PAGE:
Rutgers University agreed to a $475,000 settlement with Mike Rice, who was fired April 3 as men’s basketball coach, hours after President Robert Barchi told New Jersey lawmakers that he hadn’t made such a deal.
The amount, including $100,000 in lieu of unpaid bonuses, is less than half of the $1.1 million in severance stipulated by his contract. The accord’s terms, supplied by the school, strip him of any post-employment fringe benefits, such as health care.
“Tonight’s agreement is in the best interests of the university, and I am pleased this issue has been resolved,” Barchi said late yesterday in a statement.
Rice was let go after the Walt Disney Co.’s ESPN network showed a video of him kicking and throwing balls at players while hurling epithets, including gay slurs. At an April 8 public meeting in Newark, Barchi said Rice wasn’t fired for cause. According to the coach’s contract, that meant he would be in line for about $1.1 million in severance pay.
“I have signed no settlement whatsoever with Mr. Rice -- none,” Barchi, 66, told the state Assembly’s Budget Committee in Trenton earlier yesterday. The settlement agreement was signed by Bruce Fehn, the school’s senior vice president for finance and administration.
Rice didn’t immediately respond to a voice message left at a residence listed in his family’s name in Little Silver, New Jersey.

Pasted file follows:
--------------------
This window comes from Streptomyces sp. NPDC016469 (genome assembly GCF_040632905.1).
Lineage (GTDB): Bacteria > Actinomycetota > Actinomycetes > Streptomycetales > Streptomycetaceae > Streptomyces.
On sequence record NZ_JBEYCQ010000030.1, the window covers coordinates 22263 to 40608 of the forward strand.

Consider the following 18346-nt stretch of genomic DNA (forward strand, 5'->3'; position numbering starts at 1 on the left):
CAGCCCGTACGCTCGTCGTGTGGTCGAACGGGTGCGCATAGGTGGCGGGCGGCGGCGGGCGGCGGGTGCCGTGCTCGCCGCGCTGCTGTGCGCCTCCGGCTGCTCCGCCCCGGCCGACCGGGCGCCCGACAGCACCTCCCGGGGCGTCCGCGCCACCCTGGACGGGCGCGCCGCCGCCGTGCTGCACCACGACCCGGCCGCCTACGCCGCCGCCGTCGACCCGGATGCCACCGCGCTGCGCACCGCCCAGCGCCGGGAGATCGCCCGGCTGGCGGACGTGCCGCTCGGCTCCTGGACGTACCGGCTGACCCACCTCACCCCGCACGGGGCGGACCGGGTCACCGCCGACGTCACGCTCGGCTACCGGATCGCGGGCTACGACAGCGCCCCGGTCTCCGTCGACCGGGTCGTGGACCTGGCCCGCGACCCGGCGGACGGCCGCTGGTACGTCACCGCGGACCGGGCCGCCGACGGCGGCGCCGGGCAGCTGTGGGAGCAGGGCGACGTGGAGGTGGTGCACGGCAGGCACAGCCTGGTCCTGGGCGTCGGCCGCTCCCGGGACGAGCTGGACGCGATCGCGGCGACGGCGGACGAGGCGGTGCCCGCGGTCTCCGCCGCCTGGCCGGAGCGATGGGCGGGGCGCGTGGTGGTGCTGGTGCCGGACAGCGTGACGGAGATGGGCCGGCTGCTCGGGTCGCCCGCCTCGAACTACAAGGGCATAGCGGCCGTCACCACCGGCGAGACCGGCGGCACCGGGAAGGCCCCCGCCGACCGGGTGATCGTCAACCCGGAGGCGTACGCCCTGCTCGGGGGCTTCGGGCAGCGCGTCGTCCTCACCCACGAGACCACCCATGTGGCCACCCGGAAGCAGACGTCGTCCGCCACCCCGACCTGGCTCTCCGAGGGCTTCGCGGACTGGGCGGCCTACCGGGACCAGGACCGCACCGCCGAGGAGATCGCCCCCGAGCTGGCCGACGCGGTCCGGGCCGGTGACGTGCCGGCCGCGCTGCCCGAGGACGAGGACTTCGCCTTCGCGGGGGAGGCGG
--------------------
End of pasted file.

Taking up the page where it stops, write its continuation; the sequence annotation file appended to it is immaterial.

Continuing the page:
Barchi, speaking to reporters after testifying at the budget hearing, said his remarks at the meeting in Newark had led to confusion on whether Rice would get a severance payment.
“I made a decision to terminate him and I don’t really care whether it was for cause or not, legally,” he said. “I tripped over a legal term there that I shouldn’t have.”
Settlements for two Rutgers officials who subsequently resigned, Tim Pernetti as athletic director and John Wolf as general counsel, are in place, Barchi said. Pernetti was due more than $1.2 million, according to his contract. Wolf was to get almost $420,000, according to the Star-Ledger newspaper of Newark.
Pernetti, in his resignation letter, said he regretted his role in the university’s handling of Rice’s departure.
Barchi, who was aware of the offending video in November, months before its public airing, had heeded legal advice not to watch it at the time, a decision he said he regretted. He first viewed it April 2, he said, and decided to fire Rice.
Some students and faculty called for Barchi, a neurologist and former University of Pennsylvania administrator, to step down. Rutgers was rocked by an earlier bullying scandal that led to a freshman’s suicide in 2010. Governor Chris Christie, 50, a Republican seeking re-election, came to Barchi’s defense this month, saying critics must “move on.”
Barchi, chosen as president of the 58,000-student school a year ago, has until July 1 to merge Rutgers with the University of Medicine and Dentistry of New Jersey, under a plan Christie put in motion. The governor has called it the biggest such combination ever among U.S. public universities. The goal is to create a top research institution with a $3 billion budget.
Eddie Jordan, a former Rutgers basketball star and National Basketball Association player who is a Los Angeles Lakers assistant coach, will replace Rice, the Associated Press said yesterday, citing a person familiar with the situation who it didn’t identify.